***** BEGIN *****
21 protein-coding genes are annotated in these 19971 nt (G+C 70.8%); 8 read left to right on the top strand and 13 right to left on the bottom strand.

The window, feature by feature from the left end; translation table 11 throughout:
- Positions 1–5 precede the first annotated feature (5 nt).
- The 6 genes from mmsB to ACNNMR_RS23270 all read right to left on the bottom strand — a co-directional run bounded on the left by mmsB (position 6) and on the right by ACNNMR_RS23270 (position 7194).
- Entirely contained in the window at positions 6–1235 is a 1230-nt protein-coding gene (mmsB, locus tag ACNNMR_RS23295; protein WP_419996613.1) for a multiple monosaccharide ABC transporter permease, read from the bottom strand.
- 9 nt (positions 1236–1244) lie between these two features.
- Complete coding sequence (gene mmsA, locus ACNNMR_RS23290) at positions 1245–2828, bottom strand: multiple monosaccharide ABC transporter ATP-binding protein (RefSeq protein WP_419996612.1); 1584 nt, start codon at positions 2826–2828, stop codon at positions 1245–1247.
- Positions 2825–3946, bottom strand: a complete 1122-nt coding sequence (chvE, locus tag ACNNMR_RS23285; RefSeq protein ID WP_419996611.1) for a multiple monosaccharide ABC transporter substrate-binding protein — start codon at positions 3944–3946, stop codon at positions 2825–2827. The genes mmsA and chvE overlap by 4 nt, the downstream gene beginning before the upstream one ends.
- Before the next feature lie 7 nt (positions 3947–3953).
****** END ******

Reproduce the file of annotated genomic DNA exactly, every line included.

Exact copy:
21 protein-coding genes are annotated in these 19971 nt (G+C 70.8%); 8 read left to right on the top strand and 13 right to left on the bottom strand.

The window, feature by feature from the left end; translation table 11 throughout:
- Positions 1–5 precede the first annotated feature (5 nt).
- The 6 genes from mmsB to ACNNMR_RS23270 all read right to left on the bottom strand — a co-directional run bounded on the left by mmsB (position 6) and on the right by ACNNMR_RS23270 (position 7194).
- Entirely contained in the window at positions 6–1235 is a 1230-nt protein-coding gene (mmsB, locus tag ACNNMR_RS23295; protein WP_419996613.1) for a multiple monosaccharide ABC transporter permease, read from the bottom strand.
- 9 nt (positions 1236–1244) lie between these two features.
- Complete coding sequence (gene mmsA, locus ACNNMR_RS23290) at positions 1245–2828, bottom strand: multiple monosaccharide ABC transporter ATP-binding protein (RefSeq protein WP_419996612.1); 1584 nt, start codon at positions 2826–2828, stop codon at positions 1245–1247.
- Positions 2825–3946, bottom strand: a complete 1122-nt coding sequence (chvE, locus tag ACNNMR_RS23285; RefSeq protein ID WP_419996611.1) for a multiple monosaccharide ABC transporter substrate-binding protein — start codon at positions 3944–3946, stop codon at positions 2825–2827. The genes mmsA and chvE overlap by 4 nt, the downstream gene beginning before the upstream one ends.
- Before the next feature lie 7 nt (positions 3947–3953).